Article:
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States Face Higher Medicaid Costs Even If They Don't Expand Program, Kaiser Report Finds

By Rebecca Adams, CQ HealthBeat Associate Editor

November 26, 2012 -- State officials who are hoping to avoid high Medicaid costs from the health care law by not expanding the program might be in for an unpleasant discovery: Other Medicaid-related mandates in the overhaul will mean higher state spending regardless of whether a state expands, according to a state-by-state analysis the nonpartisan Kaiser Family Foundation released last week.

The report shows that if all states expand coverage, as allowed under the 2010 health care law, they would collectively spend $76 billion more from 2013 to 2022 on Medicaid than if the measure had never been enacted. That's only about $8 billion more than states would pay under the law if none of them expand.

Most of the increase in Medicaid spending over the decade will come even if a state chooses not to broaden coverage. That's because millions of people who are already eligible for the program are expected to sign up in 2014 when there's likely to be massive campaigns to tell people about the new law. States also will have to spend more money updating their IT systems, changing their enrollment and eligibility procedures and helping people understand the new system, which is supposed to allow for seamless coverage.

The report also suggests that state costs for expansion would be modest compared to the amount that the federal government would pay. That $8 billion in additional investment would allow states to draw $800 billion more in federal funding than they would get under the law, if no states expanded.

Moreover, the report finds that some states would actually save money on the expansion, considering that they would have fewer uncompensated care costs to fund. States and localities bear about 30 percent of the costs of uncompensated care when uninsured patients don't pay all of their medical bills. The report estimates that nationally, state and local spending on uncompensated care would decline by $18 billion—turning the total $8 billion cost to states under expansion into $10 billion in savings.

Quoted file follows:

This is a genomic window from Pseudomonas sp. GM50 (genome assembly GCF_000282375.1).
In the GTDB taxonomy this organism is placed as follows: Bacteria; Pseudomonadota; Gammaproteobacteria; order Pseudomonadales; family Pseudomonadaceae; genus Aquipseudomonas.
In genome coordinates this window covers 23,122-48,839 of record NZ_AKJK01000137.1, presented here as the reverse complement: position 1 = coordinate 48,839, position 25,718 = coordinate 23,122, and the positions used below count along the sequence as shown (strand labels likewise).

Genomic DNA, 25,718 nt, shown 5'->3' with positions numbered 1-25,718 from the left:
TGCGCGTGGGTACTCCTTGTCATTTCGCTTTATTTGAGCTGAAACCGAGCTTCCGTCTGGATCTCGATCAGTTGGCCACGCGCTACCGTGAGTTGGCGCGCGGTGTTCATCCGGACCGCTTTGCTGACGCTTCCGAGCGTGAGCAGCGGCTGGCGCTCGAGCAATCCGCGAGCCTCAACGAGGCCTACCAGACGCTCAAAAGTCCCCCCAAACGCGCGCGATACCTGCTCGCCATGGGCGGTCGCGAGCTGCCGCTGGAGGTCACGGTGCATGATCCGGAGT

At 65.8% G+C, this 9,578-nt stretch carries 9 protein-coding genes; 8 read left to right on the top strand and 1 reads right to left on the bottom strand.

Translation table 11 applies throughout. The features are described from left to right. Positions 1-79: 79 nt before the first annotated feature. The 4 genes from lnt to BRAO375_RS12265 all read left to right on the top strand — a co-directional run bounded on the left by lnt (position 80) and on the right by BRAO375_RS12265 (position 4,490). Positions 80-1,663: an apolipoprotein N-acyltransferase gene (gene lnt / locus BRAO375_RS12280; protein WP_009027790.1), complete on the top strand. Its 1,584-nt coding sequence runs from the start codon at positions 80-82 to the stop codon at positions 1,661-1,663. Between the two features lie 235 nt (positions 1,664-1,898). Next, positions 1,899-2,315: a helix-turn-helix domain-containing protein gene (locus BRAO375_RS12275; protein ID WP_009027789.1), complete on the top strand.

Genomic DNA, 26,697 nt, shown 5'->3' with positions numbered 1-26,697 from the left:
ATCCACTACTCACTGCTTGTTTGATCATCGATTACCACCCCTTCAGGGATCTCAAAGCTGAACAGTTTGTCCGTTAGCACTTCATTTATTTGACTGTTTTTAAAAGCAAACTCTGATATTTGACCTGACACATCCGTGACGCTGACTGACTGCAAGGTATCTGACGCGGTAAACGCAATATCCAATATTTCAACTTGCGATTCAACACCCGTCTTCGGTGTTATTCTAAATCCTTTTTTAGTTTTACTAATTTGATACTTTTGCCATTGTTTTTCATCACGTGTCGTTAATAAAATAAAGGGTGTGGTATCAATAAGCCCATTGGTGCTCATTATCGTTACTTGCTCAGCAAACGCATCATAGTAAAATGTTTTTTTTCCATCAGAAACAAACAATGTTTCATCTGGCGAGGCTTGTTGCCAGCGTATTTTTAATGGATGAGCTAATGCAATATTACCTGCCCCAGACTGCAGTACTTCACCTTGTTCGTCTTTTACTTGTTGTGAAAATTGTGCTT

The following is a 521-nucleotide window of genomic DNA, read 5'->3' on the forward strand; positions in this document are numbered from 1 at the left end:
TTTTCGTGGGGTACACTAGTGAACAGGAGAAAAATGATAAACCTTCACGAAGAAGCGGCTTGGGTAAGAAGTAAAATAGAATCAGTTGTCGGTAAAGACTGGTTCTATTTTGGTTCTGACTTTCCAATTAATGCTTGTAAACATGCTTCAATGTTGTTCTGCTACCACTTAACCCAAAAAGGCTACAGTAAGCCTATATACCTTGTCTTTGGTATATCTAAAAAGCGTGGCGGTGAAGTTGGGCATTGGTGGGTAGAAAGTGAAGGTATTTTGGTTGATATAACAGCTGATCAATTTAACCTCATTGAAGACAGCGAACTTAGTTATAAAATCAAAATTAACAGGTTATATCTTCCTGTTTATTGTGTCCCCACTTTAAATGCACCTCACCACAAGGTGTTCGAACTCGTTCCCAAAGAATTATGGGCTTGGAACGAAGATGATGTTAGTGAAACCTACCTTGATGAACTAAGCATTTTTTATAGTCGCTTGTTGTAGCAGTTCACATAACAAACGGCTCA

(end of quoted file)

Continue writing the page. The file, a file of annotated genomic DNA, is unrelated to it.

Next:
But each state would be affected differently, and some individual states would not fare as well as the national picture indicates.
"That might be true in the aggregate, but states are going to run the numbers themselves," said former Congressional Budget Office Director Douglas Holtz-Eakin, who conducted a similar analysis earlier this year for the American Action Forum.

For example, if Mississippi decided to expand Medicaid, it would cost the state about 6.2 percent more than if the state does not expand, a higher percentage increase than any other state, the Kaiser report estimated. But the authors concluded that because the state would save money on uncompensated care costs, the true net increase would be 3.8 percent.

The report also found that the financial incentives were best for states in the New England and Mid-Atlantic regions, while they were least attractive in the Mountain and Pacific regions.

The 61-page report was conducted by Urban Institute researchers including John Holahan and Matt Buettgens.

The report could be helpful to governors and state legislators preparing for their 2013 legislative sessions and trying to decide whether to expand Medicaid under the 2010 law (PL 111-148, PL 111-152).